An office wag who tuned in Tom Snyder's interview with Charles Manson said he had trouble telling which one was the psychopath. Just kidding, of course.
But Snyder's interview with Manson -- "the first network encounter with Charles Manson in almost 13 years," as Snyder billed it on NBC's "Tomorrow" show -- made for a pretty fabulous and stupefying 90 minutes of television. Appalling, yes, but deplorable? It may have been a deplorable idea to do the interview in the first place, but once having committed to it, Snyder and his producers did a sensational job.
It was, for television, another trip around an increasingly thorny mulberry bush. Not only has the distinction between news and entertainment crumbled on TV, but the line between fame and infamy, celebrity and notoriety is also becoming a blur. Incredibly enough, Snyder apologized at the end of the show for his "belligerence" in questioning a convicted murderer.
Earlier, he tried to rationalize the Manson appearance with a lot of prefatory hooey about how we can't know ourselves unless we know Charlie Manson too. A good case could be made for never needing to know ourselves that well. Besides, we knew why Charlie was there. He was there to help Tom Snyder get his ratings up.
The occasion may seem to call for cries of alarm and disgust from the usual quarters. Snyder didn't exactly help matters when he said in his introduction that Manson's murder trial became "a media circus." It hardly behooves a sideshow barker to criticize the entertainment in the center ring.
But before anybody slips a disc in denouncing Snyder, the great American viewing public ought to be considered, too. The "Tomorrow" show has never been a ratings smash, but it's been in worse shape than usual since Johnny Carson shortened his "Tonight" show to an hour. The Manson interview was clearly a ploy to boost the ratings.
It worked. An ABC spokesman said the ratings in New York Chicago and Los Angeles for the Manson interview were triple the usual numbers for the "Tomorrow" show. All the competition was leveled.
NBC admitted ahead of time that to get Manson to sit still (or pace around the room, as the case may be) for an interview, $10,000 was paid to Nuel Emmons, a free-lance writer working with Manson on a book. Snyder even interviewed Emmons on the program -- indisputably its low point -- and said on the air that NBC had hired him as a "consultant."
But the gandy dance between Manson and Snyder was worth enduring almost anything for. This really was not so much an interview as a match of dueling egos -- two performers each trying to outperform the other. Snyder's questions were so mock tough and blunt that they were practically self-parody:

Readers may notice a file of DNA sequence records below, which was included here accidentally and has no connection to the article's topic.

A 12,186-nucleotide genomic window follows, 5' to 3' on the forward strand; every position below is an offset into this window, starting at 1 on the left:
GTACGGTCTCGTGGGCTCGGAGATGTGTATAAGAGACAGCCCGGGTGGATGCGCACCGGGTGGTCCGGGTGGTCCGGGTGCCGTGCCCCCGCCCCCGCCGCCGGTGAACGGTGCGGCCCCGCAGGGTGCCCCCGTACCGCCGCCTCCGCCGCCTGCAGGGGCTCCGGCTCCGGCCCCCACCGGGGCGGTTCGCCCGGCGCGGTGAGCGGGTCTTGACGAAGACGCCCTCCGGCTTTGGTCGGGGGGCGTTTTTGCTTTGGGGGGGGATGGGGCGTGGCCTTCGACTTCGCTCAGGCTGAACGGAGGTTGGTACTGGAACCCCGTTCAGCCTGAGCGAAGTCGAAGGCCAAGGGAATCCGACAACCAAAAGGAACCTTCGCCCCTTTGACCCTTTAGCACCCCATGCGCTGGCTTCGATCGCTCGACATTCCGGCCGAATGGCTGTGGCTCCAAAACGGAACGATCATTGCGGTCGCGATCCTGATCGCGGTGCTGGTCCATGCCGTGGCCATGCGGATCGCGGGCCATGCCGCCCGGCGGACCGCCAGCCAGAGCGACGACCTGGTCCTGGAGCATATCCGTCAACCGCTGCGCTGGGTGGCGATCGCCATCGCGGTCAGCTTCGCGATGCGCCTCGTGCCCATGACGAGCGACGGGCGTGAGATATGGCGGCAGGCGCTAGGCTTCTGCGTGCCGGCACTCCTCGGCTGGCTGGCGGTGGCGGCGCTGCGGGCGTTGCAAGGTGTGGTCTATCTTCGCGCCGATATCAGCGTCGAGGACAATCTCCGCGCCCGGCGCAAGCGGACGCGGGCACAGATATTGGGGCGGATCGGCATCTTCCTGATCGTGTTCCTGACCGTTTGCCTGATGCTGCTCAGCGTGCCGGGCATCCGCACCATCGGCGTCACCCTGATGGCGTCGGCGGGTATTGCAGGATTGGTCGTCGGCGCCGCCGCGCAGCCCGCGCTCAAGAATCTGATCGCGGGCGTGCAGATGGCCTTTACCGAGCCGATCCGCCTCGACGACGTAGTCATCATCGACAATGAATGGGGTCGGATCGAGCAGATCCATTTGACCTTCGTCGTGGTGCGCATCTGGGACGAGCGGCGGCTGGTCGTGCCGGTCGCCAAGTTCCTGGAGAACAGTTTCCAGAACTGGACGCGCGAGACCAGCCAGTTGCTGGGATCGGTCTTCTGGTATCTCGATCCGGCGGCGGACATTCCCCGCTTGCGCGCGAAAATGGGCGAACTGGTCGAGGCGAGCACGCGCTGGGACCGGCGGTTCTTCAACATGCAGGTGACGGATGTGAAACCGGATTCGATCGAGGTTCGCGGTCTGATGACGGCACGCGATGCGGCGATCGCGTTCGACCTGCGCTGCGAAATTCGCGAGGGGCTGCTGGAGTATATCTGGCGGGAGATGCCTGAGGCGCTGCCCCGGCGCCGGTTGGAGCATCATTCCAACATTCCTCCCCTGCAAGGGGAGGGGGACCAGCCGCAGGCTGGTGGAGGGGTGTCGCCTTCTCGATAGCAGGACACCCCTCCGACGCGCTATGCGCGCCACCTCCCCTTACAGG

"How do you feel about dying?" "Are you happy when you found out you weren't going to the gas chamber, Charles?" "Do you miss women?" "Don't you think you belong in the nut ward?" "What does it feel like to kill someone, Charles?"
It was a theatrical performance. The baiting and taunting were designed to make this a good show, not to elicit information.But a lot of what Mike Wallace does on "60 Minutes" is theatrical, too, At least Snyder was amusing about it. "Get off the space shuttle, Charles," and "Get mad, get angry, come over here and hit me if you like." How many viewers quietly hoped Manson would do just that?
It would have meant Snyder and Howard Cosell both getting bopped in the same night -- sure-fire crowd pleasers. And dynamite show business.
Manson's responses ranged from cheap pulp swagger to degenerate derangement.
Sometimes he made a twisted sort of sense:
"I've been an outlaw ever since I was born." "Living is what scares me. Dying is easy." "James Earl Ray's got his problem, I got mine." "I never whipped my old lady [but] I punched out my mother once." "Pain's not bad, it's good. It teaches you things."
At one point Manson quoted from Shakespeare's Machbeth: "Tomorrow, and tomorrow, and tomorrow creeps in this petty pace from day to day." When Snyder referred to that elusive quality called innocence, Manson shot back, "Innocent? Innocent? "Let's get back to that work innocent. You're so white and pure?"
Among the more than 30 separate commercial spots scattered through the 90 minutes were ads for breath fresheners, mouthwash, toothpaste, diet pills, a movie that glorifies drug taking ("Nice Dreams") and a gum that promises its users "the ultimate bubble." Millions watched the Manson interview. Sponsors paid thousands of dollars to hawk their goods on it. So if it was all a disgusting spectacle, whom does one blame?
In five or 10 years, when the number of program choices available to viewers has substantialy multiplied, so will the number of seemingly deplorable events designed to lure audiences by time-tested, if sleazy, means. The information explosion will inevitably also be a misinformation explosion.
So Tom Snyder's session in the nut ward with Charles Manson was perhaps only a mild preview of things to come, pointing the way toward the ultimate bubble, or the ultimate babel, just down the road. To continue from Sharespeare: "And all our yesterdays have lighted fools the way to dusty death."